28 January 2013
Yesterday was Monday. We turned up to the office in the morning with all the expectation of an average Monday. Imagine then, if you can, our absolute delight when we received an email from a Lumiere fan who had spent several hours out in the recent freeze constructing his very own "snow cathedral" in tribute to Lumiere. This was no ordinary Monday...
This is the fabulous creation of Florian B. Soulard who decided to take advantage of the recent flurries of the fluffy white stuff by crafting a miniature version of Durham's iconic Norman cathedral. Florian is a PhD student at Durham University studying Digital Holography so we can see where his excitement for Lumiere comes from. Not only is the snow cathedral impressive enough, but Florian achieved the ultimate effect by projecting images from a video projector to create an amazing homage to the son-et-lumiere Crown of Light seen on Durham's cathedral at Lumiere in 2009 and 2011. Click through the pics below. Inspired!
I enjoyed the light shows in 2011, in particular the projections of manuscripts and stained-glass windows on the cathedral. Inspired by the recent snow falls, I built a "snow cathedral" in my garden (I thought it would be more original than a classic snowman!). Looking forward to Durham Lumiere 2013!
Look how happy he looks. We love this. And even though we're still a bit shivery from the cold, this truly warms the cockles. From all of us here at Artichoke, thanks Florian!
23 October 2012
After a whistle-stop tour around the UK, InTents popped up along London's South Bank as part of Southbank Centre's National Poetry Day Live.
As part of this summer’s poetry project Peace Camp, we launched a UK-wide schools project with over 400 students taking part. Made possible by our Learning and Participation Producer Miriam Nelken, InTents was facilitated by some of the UK’s best artist-educators, with children and young people, from the Isle of Skye to the tip of Cornwall, taking part. Inspired by the themes of love, language and landscape, groups of students wrote poems and made art installations to be explored in specially commissioned bell tents.
On Thursday 4 October, seven of the tents were brought together from all corners of the UK as part of Southbank Centre's National Poetry Day Live (NPDL). These ‘pop-up’ poetry tents formed a trail along the South Bank and delighted many a passer-by. As well showcasing their tents, the students also opened the festivities by reading poems they had created during the InTents project. This marked the first time that young people had taken to the stage during NPDL and it was so successful that Southbank Centre said they would welcome more in the future.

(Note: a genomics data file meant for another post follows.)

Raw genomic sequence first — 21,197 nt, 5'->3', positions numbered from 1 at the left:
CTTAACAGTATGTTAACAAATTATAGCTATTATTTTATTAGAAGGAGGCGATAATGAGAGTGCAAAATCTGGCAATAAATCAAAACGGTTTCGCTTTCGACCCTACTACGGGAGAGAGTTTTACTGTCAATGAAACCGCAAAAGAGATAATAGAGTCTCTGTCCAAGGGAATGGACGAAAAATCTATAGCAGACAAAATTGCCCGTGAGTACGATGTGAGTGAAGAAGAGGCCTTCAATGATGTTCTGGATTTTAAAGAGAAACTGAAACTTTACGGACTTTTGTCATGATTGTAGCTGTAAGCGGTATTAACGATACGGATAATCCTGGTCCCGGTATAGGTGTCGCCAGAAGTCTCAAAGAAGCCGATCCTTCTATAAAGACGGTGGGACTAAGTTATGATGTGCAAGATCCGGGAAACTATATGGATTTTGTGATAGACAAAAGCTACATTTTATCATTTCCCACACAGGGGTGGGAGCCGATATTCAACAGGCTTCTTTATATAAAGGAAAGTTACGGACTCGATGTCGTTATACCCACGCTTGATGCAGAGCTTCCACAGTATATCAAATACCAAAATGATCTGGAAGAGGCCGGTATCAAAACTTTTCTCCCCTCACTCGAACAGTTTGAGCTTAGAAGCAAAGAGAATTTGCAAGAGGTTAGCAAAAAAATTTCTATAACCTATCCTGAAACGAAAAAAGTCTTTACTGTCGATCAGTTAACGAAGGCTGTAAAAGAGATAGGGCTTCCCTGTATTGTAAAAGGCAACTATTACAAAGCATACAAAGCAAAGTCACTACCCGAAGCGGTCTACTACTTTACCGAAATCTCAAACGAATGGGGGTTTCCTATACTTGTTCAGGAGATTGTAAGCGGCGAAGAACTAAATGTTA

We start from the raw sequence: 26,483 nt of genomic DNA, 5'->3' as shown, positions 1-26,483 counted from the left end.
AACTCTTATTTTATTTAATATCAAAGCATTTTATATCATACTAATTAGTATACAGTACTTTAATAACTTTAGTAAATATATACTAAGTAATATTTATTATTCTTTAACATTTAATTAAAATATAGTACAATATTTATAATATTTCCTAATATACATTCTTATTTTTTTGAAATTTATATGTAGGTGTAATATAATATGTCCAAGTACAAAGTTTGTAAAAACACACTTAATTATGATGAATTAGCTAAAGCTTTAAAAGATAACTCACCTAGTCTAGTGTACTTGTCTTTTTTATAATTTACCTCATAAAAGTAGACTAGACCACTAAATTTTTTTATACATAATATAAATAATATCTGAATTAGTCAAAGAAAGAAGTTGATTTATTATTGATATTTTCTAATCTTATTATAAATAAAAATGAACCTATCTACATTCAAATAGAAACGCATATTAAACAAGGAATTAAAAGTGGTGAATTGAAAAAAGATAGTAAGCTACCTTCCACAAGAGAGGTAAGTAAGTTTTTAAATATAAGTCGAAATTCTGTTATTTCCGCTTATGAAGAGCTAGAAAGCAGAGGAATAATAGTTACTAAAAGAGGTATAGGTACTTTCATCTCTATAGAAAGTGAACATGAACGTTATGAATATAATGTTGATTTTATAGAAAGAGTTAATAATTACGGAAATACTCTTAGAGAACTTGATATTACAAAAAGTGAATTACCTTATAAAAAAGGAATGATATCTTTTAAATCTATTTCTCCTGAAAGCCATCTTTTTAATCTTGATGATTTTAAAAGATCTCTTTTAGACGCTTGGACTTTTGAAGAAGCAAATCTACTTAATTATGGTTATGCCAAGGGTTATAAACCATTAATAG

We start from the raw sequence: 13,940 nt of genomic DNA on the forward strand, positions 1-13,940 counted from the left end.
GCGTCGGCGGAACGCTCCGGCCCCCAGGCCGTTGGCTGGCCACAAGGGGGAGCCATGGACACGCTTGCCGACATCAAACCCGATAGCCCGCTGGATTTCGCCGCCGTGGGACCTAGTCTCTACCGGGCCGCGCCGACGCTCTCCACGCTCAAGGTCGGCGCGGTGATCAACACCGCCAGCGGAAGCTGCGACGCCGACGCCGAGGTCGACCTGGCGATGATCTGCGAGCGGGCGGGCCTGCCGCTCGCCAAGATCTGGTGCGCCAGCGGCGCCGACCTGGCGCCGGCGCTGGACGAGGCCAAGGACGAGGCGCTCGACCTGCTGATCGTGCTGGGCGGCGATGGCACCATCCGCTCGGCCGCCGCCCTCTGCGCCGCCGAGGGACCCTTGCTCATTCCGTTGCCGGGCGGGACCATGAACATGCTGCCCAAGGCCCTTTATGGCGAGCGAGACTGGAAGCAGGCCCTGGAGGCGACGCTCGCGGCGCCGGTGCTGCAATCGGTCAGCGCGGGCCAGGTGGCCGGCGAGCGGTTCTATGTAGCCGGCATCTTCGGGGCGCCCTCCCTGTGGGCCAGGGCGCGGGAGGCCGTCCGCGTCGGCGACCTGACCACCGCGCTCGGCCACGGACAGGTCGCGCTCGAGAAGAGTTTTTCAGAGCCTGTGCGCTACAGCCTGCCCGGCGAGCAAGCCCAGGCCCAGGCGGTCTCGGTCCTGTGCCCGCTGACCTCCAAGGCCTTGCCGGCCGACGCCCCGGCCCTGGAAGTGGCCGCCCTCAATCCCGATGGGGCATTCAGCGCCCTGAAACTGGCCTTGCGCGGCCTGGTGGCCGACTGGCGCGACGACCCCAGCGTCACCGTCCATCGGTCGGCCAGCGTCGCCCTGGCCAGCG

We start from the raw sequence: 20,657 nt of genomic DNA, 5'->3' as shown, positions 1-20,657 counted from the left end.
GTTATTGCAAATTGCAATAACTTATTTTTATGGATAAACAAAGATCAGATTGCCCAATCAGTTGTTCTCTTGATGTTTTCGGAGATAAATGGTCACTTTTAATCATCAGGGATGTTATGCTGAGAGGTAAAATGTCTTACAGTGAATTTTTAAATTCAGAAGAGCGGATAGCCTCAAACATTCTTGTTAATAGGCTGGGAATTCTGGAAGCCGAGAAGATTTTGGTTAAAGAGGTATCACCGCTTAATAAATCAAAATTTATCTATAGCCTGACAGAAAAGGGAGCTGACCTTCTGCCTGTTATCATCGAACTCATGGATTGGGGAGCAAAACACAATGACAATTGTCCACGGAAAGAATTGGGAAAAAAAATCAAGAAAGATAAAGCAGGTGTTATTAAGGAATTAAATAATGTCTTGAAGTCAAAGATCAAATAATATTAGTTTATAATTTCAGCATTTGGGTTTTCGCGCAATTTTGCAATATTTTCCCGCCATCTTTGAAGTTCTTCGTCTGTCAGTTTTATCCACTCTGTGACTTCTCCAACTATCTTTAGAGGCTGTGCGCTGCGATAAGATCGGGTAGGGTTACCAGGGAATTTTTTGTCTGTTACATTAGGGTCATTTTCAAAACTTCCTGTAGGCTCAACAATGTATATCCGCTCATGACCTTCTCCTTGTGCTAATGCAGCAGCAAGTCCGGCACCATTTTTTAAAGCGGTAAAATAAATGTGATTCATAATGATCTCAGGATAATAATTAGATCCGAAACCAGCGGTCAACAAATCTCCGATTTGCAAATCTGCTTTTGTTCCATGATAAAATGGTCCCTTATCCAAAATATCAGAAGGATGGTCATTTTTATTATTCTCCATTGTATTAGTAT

We thank the schools, staff, and students for wholeheartedly being involved in Peace Camp. The tents will return to their respective schools to be kept as a memento - they represent a fascinating portrait of the lives and loves of young people across the UK in 2012.
23 August 2012
Preparations for the next LUMIERE festival are already well underway and our production team are investigating new opportunities for collaboration in Europe. Artichoke Associate Producer Hannah Standen is currently in Poland investigating the potential for future co-operation.
Hannah is studying for a European Diploma in Cultural Project Management with Association Marcel Hicter. As part of her yearlong course, Hannah is required to complete a comparative study in another European country. Hannah has chosen to undertake her study in Poland and is currently there carrying out research into potential light artists for the next Lumiere, learning the language and meeting with arts practitioners.
Not that we had any doubt, Hannah is proving an excellent student, working hard, and finding out more about the climate in which Polish producers and artists operate and the social, economic, and political factors affecting their work. In addition to attending language classes at the School of Polish Language and Culture in Cieszyn through the University of Silesia, and discovering some incredibly good ice cream (!), she has also met with arts organisations in Gdansk and at the weekend will attend the Skyway light festival in Torun.
Hannah said: “It is hard work but I am really enjoying exploring the country, talking very bad Polish with everyone and drinking very good iced coffees! A challenge in 35-degree heat but someone’s got to do it right?”
35 degrees, Hannah? Are you sure you didn’t pop over to Spain instead?
In September Hannah will return to Poland to present Artichoke’s work to practitioners from across Europe and to debate the function of art in public space as part of an event organised by the ARTLOOP Sopot and Grolsch ArtBoom Festivals.
We are delighted to announce that Artichoke co-Director Helen Marriage has been awarded a Loeb Fellowship at Harvard Graduate School of Design.
The prestigeous Loeb Fellowship is awarded to individuals working in the area of urban design and planning. Helen's appointment is an acknowledgement of the impact Artichoke has made on the way mass public art events are negotiated and staged.